New Delhi: A parliamentary standing committee, chaired by Congress MP Shashi Tharoor, will question officials of the Ministry of Information and Technology and the Ministry of Home Affairs (MHA) in connection with the case of alleged illegal surveillance of journalists and political leaders using the Israeli Pegasus software.
A meeting of the Parliamentary Standing Committee on Information Technology has been called on July 28. Officials of the Ministry of Information Technology, Home and Communications have been summoned to the meeting.
Shashi Tharoor-led Parliamentary Committee to hold a meeting on July 28, on the subject of ‘Citizens data security and privacy’. Members from the Ministry of IT and Home Ministry to be present.
— ANI (@ANI) July 21, 2021
The agenda for the meeting is `Evidence of the representatives of the Ministry of Electronics and Information Technology, Ministry of Home Affairs and Ministry of Communication (Department of Telecommunications) on the subject of `Citizens` data security and privacy`.
The crucial meeting is scheduled to begin at 4 PM. Since the Pegasus snooping case came to light through a report by a leading publication on Sunday, several opposition leaders have demanded an independent probe into the matter.
The report on the “Pegasus project” has revealed that the numbers of Congress leader Rahul Gandhi, other opposition politicians, poll strategist Prashant Kishor, two union ministers, Trinamool Congress leader Abhishek Banerjee and some 40 journalists were selected as potential targets of snooping. However, there is no evidence that all numbers found on a leaked database were hacked.
Interestingly, Tharoor, who is the Congress MP from Kerala’s Thiruvananthapuram, had said that an independent investigation is absolutely indispensable in the Pegasus spyware controversy.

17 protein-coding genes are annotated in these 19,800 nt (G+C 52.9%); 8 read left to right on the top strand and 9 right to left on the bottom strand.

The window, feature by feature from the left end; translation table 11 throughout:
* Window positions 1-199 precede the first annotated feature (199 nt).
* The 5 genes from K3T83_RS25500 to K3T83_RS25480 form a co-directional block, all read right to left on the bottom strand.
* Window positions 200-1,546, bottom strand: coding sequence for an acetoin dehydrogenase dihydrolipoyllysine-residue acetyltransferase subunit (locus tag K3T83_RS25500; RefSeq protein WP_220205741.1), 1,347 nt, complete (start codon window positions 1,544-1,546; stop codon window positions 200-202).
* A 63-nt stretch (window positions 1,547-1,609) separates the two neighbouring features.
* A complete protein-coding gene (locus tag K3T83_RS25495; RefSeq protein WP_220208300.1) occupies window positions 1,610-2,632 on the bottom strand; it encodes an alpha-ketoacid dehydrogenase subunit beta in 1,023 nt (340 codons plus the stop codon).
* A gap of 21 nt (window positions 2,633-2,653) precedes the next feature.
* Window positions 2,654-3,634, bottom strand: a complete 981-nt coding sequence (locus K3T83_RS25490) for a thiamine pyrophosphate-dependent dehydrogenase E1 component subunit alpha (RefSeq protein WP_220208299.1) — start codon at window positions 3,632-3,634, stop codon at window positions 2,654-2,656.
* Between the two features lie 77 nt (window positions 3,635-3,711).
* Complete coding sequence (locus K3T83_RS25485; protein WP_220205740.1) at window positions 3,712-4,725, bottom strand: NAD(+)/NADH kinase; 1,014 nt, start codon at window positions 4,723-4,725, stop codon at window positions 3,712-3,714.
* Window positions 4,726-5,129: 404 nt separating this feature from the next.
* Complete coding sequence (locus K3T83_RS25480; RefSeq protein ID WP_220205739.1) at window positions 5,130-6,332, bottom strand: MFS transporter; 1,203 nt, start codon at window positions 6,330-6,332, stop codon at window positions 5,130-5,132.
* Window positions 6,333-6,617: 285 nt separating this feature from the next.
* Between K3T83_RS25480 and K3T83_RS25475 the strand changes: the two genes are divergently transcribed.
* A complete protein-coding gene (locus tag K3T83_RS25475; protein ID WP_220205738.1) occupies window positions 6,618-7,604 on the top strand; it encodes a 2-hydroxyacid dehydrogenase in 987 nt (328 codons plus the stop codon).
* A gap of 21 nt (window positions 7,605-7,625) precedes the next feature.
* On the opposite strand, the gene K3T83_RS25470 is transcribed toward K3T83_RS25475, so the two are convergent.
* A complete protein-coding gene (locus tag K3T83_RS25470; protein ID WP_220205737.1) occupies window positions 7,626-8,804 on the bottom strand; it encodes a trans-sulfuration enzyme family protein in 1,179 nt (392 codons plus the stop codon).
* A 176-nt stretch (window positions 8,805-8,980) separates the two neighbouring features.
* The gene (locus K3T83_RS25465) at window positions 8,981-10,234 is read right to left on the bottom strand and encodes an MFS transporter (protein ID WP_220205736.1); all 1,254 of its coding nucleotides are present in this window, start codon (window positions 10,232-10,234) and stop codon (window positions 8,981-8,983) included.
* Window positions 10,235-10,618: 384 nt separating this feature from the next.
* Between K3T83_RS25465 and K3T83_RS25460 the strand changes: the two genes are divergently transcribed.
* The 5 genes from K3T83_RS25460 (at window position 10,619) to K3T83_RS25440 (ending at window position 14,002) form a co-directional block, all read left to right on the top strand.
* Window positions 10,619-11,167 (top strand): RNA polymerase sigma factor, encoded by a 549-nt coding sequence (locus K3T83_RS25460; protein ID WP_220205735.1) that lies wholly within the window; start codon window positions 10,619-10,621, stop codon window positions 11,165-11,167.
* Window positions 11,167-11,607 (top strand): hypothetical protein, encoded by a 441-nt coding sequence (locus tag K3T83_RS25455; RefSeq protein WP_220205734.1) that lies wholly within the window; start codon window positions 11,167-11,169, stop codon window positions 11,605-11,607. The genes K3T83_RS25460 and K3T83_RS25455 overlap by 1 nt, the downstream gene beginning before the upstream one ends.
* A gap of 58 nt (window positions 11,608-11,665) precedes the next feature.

“So the question that comes up is who has done it so if the government of India did it that is very bad, if somebody’s not authorized by the government of India did it that’s even worse. And if a foreign government say China or Pakistan snooped on our people then, national security demands that our government should want to investigate and this is why I feel that an independent investigation is absolutely indispensable,” Tharoor had said.
The names of over 40 Indian journalists and politicians appeared on the leaked list of potential targets for surveillance by an unidentified agency using Pegasus spyware, according to the report.
According to the report, several Indian journalists are among those who were reportedly targeted. Many of them cover matters related to Defence, Home Ministry, Election Commission and Kashmir among others.
However, Union IT Minister Ashwini Vaishnaw had on Monday said there is ‘no substance’ in the media report regarding the use of Pegasus on WhatsApp, adding that the report was an attempt to malign Indian democracy and its well-established institutions.
On July 19, the Bharatiya Janata Party hit out at the Congress for accusing the government of its role in the alleged illegal surveillance of journalists using Pegasus spyware and said that there is not a shred of evidence that shows the linkage of the government or the BJP.
Outrightly rejecting the allegations, BJP leader Ravi Shankar Prasad termed it as a pre-planned strategy by some to raise the Pegasus story just before the Monsoon session of the Parliament.